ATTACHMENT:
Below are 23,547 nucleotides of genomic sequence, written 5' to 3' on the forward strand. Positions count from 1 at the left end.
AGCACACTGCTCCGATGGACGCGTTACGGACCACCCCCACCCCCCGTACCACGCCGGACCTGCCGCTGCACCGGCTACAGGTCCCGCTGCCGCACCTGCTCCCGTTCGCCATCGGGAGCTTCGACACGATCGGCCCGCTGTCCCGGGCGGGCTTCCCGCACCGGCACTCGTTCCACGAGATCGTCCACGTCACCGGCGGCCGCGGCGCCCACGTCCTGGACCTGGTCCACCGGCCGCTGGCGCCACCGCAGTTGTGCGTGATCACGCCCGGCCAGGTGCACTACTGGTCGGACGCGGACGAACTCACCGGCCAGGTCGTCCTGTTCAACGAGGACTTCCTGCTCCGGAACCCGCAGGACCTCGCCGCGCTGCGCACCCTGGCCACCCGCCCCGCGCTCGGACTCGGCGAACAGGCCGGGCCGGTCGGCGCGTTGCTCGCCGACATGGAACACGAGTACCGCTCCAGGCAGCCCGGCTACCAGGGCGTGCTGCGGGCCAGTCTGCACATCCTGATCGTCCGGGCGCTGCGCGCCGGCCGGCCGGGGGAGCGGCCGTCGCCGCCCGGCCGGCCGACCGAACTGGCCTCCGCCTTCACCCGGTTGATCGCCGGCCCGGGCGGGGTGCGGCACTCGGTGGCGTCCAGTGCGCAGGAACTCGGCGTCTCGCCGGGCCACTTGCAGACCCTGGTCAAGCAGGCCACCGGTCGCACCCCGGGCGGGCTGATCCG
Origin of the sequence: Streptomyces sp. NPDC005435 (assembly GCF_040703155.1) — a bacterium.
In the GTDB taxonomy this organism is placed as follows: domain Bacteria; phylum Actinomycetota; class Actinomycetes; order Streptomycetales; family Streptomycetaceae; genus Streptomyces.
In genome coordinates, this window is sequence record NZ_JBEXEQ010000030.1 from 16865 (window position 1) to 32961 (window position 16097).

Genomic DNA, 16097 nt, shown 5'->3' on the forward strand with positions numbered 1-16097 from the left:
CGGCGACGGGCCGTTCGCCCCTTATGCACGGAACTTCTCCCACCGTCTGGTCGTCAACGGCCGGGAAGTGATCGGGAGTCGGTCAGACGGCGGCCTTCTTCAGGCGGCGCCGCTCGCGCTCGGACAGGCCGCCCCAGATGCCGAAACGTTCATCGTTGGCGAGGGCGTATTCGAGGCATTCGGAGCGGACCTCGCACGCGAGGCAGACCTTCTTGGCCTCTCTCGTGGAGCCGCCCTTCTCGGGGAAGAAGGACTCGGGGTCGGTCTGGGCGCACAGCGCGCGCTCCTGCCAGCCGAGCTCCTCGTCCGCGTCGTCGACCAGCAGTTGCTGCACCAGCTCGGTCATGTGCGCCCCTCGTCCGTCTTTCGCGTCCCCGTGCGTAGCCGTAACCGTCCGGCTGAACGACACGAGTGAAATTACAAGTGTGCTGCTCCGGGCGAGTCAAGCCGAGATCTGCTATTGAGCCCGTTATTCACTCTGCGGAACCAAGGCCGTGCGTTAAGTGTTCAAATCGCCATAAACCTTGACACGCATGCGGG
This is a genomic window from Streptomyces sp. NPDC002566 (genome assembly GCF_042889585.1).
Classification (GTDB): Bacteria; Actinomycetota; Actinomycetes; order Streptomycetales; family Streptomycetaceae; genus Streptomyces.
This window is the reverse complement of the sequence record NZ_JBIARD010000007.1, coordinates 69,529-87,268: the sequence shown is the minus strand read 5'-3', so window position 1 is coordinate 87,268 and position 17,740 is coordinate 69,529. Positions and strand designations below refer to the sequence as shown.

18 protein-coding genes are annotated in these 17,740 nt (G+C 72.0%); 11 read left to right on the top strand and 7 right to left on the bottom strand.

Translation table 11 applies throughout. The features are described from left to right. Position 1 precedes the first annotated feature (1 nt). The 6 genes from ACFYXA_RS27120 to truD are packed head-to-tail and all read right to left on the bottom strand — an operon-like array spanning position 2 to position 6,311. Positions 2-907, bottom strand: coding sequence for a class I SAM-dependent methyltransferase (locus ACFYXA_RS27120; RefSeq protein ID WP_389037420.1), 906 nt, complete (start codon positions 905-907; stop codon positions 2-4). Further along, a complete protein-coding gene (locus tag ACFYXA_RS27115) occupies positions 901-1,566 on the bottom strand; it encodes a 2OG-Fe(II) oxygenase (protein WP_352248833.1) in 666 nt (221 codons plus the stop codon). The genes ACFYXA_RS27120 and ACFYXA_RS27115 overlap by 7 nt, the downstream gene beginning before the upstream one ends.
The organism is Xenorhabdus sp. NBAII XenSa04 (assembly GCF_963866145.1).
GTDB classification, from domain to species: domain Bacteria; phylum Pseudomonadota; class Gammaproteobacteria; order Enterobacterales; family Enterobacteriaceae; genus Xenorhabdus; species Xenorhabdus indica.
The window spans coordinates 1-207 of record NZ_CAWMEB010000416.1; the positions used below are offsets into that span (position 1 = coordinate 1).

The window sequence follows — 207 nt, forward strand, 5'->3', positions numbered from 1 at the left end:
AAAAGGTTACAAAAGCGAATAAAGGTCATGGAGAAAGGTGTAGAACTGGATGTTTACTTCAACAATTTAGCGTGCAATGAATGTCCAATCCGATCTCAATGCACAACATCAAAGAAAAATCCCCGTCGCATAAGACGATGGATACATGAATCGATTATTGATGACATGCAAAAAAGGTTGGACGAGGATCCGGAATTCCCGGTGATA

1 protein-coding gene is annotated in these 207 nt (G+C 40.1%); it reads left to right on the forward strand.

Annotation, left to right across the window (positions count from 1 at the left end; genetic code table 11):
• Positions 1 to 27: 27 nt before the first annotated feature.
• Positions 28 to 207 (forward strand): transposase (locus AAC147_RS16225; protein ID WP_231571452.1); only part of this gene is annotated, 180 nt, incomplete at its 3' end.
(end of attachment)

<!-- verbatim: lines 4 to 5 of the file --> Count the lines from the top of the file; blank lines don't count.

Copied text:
In the GTDB taxonomy this organism is placed as follows: domain Bacteria; phylum Actinomycetota; class Actinomycetes; order Streptomycetales; family Streptomycetaceae; genus Streptomyces.
In genome coordinates, this window is sequence record NZ_JBEXEQ010000030.1 from 16865 (window position 1) to 32961 (window position 16097).